Commissioned by the State Capitol Preservation Commission
Dimensions: 252 x 72 x 72
Dedicated June 7, 2002
Location: Atop the Capitol's Dome
A nine-foot replica of The Gurdian is located on the Second Floor.
Enoch Kelly Haney’s colossal statue The Guardian stands prominently atop the Oklahoma State Capitol dome where it was lifted on June 7, 2002. The 17-foot-tall statue holds a staff that reaches 22 feet into the sky. This monumental project was completed in 10 months and demanded 4,000 pounds of bronze, which was cast in 50 sections. Haney’s own family served as models for this historic piece. Haney’s son William and Haney’s grandson, Enoch, inspired the guardian’s eyes and cheeks respectively. A nine-foot replica of The Guardian, donated by Nancy Payne Ellis and her children, greets visitors to the Capitol on the ground floor.
During the dedication, Haney gave a voice to The Guardian, revealing the representation of all Oklahomans through the sculpture. The Guardian embodies the diversity within the proud and strong population of Oklahoma while serving as a reminder of our tumultuous times. The sculpture signifies the Native Americans who were forced from their homes during the 1800s and the sons and daughters who survived the devastating Dust Bowl. The towering statue exemplifies the valor of Oklahomans and their ability to overcome the most horrific catastrophes such as the bombing at the Alfred P. Murrah Building in Oklahoma City. The Guardian is a reminder that just below him within the halls of our grand Capitol, the true guardians of Oklahoma, our elected officials and others, are working every day to improve this already magnificent state.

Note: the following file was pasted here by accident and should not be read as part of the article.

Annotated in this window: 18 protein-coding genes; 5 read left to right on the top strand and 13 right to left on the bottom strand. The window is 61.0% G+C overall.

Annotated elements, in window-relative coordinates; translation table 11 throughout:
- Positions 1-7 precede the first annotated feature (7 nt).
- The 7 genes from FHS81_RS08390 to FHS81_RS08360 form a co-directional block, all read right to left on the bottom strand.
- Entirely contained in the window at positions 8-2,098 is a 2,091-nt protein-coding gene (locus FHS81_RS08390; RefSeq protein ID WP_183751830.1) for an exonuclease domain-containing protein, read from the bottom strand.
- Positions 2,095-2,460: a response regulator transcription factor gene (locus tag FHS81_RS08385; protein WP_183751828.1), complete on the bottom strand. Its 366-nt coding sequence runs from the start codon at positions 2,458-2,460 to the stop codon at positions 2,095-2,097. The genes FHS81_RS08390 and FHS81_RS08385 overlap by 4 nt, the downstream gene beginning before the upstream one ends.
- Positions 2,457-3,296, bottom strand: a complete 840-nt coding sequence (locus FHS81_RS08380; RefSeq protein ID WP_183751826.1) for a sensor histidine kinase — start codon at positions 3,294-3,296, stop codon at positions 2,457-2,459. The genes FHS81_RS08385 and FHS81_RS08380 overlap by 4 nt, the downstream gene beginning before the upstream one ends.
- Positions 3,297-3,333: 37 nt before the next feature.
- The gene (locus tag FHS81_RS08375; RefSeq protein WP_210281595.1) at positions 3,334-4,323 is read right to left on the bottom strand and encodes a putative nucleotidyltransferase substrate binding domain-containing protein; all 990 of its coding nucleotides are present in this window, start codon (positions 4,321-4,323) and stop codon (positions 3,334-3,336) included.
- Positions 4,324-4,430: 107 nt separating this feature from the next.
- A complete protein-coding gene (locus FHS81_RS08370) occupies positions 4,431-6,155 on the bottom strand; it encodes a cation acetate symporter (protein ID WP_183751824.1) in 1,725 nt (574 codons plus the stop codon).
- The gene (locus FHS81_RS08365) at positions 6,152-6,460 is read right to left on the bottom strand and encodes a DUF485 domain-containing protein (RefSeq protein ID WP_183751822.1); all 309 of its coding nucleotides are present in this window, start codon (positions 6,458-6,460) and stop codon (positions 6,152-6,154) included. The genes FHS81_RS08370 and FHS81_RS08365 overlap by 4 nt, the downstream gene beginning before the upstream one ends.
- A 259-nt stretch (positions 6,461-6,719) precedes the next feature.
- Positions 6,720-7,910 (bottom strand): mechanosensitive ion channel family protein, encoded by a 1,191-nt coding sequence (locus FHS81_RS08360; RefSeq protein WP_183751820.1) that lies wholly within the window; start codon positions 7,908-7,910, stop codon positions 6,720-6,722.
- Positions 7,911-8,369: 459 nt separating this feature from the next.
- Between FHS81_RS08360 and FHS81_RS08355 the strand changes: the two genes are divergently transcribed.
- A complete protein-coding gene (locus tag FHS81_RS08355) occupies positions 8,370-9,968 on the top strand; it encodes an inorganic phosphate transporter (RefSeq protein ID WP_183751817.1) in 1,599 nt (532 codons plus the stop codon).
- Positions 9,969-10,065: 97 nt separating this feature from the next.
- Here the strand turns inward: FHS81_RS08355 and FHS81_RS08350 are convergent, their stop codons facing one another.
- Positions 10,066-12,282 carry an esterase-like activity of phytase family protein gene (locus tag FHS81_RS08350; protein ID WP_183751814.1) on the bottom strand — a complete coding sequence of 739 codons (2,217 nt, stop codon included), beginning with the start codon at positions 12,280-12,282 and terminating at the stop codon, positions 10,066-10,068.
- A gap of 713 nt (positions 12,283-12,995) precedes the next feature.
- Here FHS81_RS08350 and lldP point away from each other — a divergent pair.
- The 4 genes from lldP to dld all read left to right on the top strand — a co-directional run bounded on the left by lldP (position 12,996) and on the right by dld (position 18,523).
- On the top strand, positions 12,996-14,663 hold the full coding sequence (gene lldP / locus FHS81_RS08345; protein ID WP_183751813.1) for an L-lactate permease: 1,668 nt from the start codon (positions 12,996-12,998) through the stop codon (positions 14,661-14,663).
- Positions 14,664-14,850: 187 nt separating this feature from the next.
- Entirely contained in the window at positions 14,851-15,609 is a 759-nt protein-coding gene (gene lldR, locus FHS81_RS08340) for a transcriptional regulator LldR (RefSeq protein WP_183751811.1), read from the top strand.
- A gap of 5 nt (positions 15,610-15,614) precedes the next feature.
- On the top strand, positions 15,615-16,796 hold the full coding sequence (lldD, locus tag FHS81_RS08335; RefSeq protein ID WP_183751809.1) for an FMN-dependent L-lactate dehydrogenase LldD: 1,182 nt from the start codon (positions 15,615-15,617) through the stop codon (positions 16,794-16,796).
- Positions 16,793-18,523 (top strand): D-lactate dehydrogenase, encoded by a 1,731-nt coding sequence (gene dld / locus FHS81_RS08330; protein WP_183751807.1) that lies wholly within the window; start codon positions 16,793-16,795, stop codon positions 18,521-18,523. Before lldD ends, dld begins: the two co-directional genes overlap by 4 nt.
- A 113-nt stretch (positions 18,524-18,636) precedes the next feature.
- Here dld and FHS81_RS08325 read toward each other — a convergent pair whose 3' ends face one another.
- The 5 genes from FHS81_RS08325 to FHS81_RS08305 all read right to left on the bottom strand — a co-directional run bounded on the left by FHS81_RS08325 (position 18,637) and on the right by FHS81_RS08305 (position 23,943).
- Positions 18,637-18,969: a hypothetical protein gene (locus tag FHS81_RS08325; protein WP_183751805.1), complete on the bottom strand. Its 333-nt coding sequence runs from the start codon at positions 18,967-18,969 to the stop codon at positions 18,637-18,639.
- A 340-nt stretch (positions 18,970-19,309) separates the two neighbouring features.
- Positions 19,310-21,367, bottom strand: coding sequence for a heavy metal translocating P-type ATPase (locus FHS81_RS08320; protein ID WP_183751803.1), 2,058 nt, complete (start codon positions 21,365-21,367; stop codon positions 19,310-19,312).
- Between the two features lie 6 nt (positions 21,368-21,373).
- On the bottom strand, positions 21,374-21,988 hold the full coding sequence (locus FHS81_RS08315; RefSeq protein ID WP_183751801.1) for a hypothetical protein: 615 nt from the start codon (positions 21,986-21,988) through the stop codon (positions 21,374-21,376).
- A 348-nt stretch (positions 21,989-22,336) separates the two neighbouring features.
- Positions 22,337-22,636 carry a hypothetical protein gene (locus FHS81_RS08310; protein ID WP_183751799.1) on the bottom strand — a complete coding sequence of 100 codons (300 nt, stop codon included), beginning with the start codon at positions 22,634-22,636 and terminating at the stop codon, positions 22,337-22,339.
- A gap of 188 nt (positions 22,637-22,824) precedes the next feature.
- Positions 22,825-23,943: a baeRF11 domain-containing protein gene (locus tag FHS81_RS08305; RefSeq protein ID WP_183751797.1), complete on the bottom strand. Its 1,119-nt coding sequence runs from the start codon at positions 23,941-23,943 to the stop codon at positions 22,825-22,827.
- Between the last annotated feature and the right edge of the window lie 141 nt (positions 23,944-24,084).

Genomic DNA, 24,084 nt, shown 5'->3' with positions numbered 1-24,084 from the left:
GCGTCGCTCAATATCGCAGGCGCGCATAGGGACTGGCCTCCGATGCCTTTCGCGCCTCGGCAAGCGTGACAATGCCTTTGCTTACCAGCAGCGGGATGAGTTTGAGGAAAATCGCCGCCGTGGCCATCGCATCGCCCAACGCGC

Truly a modern-day renaissance man, Enoch Kelly Haney’s talents span two separate spheres - namely politics and art. Born on November 12, 1940 to William Woodrow and Hattie Louise Haney, Enoch grew up in Seminole, Oklahoma. The son of a full-blood Seminole and Creek Indian, Haney’s own grandfather was chief of the Seminole Tribe in the 1940s.
Haney’s interest in Indian people is evident in his art, as he puts a great amount of energy into the research and documentation of Native American culture and traditions. His work is exacting in its detail and representation of native peoples. Haney received his Associate of Arts degree from Bacone College, and his Bachelor of Arts in Fine Arts from Oklahoma City University.
In 1962, Haney was honored with the Rockefeller Foundation Scholarship at the University of Arizona. Haney was designated as the Master Artist of the Five Civilized Tribes in 1975; he also was awarded a Governor’s Art Award, Distinguished Alumni Award, and the Indian Heritage Award. Along with his work as an artist, Haney has served terms in the Oklahoma House of Representatives, as well as the Senate.
Haney’s colossal statue The Guardian stands prominently atop the Oklahoma State Capitol dome where it was lifted on June 7, 2002.